>> > and a end time (so-called "cues"). The cues are processed during video
>> > playback as the video's playback time starts to fall within the time
>> > frame of the cue. Thus, it is expected the that cues are consumed
>> > during the cue's time frame and are not present any more when the end
>> > time of the cue is reached, so they don't conflict with the video's
>> > normal audio.
>> >
>> > However, on many occasions, it is not possible to consume the cue text
>> > in the given time frame. In particular not in the following
>> > situations:
>> >
>> > 1. The screen reader takes longer to read out the cue text than the
>> > cue's time frame provides for. This is particularly the case with long
>> > cue text, but also when the screen reader's reading rate is slower
>> > than what the author of the cue text expected.
>> >
>> > 2. The braille device is used for reading. Since reading braille is
>> > much slower than listening to read-out text, the cue time frame will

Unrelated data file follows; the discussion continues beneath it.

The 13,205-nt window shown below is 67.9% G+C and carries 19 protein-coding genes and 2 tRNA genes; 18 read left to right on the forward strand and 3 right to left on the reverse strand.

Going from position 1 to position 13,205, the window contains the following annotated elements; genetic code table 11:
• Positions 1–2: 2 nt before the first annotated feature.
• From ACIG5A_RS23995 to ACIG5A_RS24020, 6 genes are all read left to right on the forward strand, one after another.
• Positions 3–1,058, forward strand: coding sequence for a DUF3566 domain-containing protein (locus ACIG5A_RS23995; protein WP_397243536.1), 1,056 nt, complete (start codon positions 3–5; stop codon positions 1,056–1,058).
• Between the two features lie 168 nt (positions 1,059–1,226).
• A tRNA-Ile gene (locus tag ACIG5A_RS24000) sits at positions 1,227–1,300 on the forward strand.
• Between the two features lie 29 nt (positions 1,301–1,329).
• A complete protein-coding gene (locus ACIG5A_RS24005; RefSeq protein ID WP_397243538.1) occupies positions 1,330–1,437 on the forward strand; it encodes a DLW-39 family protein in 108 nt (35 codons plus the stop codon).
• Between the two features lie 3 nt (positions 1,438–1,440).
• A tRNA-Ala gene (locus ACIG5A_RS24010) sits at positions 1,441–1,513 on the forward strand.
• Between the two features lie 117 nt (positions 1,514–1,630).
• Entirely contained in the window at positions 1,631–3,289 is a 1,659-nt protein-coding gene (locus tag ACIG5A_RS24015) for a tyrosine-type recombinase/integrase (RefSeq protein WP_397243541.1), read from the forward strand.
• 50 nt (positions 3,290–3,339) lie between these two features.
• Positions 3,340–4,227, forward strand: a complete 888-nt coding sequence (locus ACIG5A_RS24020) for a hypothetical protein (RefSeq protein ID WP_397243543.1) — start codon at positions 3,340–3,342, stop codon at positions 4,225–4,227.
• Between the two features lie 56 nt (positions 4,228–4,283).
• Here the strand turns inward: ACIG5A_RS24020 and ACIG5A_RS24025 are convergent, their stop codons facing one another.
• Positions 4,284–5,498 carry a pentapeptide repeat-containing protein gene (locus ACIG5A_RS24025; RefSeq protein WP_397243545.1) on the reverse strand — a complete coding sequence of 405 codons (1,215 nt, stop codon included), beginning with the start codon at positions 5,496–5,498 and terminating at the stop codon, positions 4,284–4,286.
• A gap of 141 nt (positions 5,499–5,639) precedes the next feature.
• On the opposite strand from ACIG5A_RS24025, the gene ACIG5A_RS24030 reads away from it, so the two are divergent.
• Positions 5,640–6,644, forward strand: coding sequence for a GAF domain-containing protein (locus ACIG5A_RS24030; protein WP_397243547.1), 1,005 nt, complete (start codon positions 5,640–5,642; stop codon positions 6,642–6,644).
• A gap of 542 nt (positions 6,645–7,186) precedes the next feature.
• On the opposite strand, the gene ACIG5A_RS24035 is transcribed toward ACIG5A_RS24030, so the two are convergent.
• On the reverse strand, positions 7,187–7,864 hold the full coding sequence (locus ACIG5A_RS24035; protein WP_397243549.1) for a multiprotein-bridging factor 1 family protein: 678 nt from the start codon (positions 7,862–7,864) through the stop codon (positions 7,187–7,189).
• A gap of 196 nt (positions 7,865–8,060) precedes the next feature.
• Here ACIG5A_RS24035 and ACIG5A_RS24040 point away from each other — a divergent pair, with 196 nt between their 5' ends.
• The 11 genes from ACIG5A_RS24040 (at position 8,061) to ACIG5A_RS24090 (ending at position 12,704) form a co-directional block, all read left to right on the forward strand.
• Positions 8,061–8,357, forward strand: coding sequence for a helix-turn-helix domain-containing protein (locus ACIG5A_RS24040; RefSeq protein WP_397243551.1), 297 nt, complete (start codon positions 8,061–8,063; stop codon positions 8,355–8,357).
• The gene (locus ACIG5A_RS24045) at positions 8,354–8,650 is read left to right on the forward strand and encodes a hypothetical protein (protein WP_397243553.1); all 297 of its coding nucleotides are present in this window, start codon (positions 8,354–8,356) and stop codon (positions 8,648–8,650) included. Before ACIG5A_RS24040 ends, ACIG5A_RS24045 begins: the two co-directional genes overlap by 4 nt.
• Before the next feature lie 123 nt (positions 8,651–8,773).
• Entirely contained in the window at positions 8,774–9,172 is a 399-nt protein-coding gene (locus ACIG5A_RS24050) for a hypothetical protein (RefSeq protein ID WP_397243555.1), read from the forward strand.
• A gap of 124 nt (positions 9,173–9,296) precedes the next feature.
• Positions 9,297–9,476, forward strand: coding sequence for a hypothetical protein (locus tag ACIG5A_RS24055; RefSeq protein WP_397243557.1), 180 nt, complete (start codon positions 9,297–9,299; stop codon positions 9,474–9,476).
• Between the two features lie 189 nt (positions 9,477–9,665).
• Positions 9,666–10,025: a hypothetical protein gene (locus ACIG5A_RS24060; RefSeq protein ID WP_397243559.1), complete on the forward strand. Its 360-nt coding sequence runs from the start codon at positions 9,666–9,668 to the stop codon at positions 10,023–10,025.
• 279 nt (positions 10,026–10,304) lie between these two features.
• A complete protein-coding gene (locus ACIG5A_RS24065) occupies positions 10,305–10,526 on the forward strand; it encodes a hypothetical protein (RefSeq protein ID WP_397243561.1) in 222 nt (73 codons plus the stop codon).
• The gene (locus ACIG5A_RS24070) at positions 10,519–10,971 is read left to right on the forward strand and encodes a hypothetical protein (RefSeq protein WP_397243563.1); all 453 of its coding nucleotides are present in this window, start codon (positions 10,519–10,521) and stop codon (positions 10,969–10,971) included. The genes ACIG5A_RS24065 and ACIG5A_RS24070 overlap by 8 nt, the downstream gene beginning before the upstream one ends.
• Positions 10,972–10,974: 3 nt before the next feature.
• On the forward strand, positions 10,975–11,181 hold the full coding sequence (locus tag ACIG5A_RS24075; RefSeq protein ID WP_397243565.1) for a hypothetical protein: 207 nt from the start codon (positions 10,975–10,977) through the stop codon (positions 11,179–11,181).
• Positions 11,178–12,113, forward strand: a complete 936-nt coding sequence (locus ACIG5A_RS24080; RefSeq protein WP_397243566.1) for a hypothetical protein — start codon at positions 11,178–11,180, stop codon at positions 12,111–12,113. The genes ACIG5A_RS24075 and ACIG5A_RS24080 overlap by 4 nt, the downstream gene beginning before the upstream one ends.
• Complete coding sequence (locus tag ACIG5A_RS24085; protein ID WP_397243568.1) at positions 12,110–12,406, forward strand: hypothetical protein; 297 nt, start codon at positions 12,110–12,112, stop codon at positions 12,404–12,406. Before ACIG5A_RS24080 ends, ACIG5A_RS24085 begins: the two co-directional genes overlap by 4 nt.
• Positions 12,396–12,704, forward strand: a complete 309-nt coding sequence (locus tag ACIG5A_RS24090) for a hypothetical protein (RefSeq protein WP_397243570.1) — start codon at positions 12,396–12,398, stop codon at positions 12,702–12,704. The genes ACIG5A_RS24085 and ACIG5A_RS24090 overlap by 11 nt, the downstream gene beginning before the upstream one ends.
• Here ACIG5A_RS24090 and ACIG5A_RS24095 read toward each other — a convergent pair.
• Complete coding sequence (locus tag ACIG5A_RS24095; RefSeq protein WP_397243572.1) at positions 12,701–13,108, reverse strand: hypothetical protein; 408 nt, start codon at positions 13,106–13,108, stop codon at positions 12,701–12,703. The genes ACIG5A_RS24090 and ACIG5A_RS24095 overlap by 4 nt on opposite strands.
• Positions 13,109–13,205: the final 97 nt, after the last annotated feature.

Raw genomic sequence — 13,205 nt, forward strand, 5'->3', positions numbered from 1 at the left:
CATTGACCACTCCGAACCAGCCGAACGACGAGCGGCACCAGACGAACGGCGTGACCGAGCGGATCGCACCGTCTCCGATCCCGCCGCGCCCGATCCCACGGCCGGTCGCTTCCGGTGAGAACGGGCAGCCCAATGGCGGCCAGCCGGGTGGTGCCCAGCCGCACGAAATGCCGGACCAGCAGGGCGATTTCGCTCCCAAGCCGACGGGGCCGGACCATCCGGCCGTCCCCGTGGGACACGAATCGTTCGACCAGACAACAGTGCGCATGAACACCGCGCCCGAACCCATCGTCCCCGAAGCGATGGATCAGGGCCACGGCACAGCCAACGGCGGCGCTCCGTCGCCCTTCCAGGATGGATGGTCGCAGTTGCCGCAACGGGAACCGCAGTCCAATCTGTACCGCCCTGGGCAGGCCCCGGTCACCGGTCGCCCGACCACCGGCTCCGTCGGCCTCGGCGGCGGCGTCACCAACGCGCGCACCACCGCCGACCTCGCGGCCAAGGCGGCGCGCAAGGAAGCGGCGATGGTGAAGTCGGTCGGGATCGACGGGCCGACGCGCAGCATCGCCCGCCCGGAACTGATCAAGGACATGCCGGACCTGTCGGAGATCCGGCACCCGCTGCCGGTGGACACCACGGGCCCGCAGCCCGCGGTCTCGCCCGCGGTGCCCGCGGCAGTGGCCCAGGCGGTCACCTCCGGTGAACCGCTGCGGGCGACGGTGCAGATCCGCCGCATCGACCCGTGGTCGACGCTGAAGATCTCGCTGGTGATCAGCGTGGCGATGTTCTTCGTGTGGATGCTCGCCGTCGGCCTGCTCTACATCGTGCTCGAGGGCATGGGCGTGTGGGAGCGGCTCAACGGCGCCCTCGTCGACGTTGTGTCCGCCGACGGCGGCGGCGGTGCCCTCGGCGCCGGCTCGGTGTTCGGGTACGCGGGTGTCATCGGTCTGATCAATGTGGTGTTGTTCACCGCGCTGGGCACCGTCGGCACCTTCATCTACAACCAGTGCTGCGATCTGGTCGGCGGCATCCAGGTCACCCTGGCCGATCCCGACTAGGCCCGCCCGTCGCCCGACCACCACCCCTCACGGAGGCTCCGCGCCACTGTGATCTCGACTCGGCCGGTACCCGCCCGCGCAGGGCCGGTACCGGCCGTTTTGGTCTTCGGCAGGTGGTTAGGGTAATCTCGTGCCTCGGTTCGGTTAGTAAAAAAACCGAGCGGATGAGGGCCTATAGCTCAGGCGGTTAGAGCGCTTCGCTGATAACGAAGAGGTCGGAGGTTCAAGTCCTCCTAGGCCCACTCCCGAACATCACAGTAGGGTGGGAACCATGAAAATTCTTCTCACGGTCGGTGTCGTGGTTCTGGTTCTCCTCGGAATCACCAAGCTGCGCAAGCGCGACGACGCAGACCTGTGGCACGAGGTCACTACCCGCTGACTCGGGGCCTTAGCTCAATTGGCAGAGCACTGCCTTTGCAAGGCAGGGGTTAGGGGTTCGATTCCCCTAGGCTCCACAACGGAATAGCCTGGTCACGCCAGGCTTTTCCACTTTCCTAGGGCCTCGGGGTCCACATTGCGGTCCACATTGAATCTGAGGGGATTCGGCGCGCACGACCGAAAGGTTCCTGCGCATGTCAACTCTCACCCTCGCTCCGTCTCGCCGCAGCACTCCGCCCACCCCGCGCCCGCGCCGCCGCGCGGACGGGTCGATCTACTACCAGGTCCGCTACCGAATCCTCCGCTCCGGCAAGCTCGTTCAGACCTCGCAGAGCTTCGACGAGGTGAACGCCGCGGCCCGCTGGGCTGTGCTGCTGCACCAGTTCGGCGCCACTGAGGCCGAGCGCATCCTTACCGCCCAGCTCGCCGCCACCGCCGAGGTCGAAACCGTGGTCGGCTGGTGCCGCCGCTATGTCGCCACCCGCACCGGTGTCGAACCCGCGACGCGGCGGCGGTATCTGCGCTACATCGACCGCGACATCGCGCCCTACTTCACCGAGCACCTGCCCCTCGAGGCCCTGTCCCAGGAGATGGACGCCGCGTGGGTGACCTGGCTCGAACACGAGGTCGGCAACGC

>> > invariably be too short.
>> >
>> > 3. The user seeked right into the middle of a cue and thus the time
>> > frame that is available for reading out the cue text is shorter than
>> > the cue author calculated with.
>> >
>> > Correct me if I'm wrong, but it seems that what we need is a way for
>> > the screen reader to pause the video element from continuing to play
>> > while the screen reader is still busy delivering the cue text. (In
>> > a11y talk: what is required is a means to deal with "extended
>> > descriptions", which extend the timeline of the video.) Once it's
>> > finished presenting, it can resume the video element's playback.
>> >
>> > IIUC, a video is "paused for user interaction" basically when the UA has
>> > decided to pause the video without the user asking to pause it (i.e. the
>> > paused attribute is false) and the pausing happened not for network
>> > buffering reasons, but for other reasons. IIUC one concrete situation
>> > where this state is used is when the UA has reached the end of the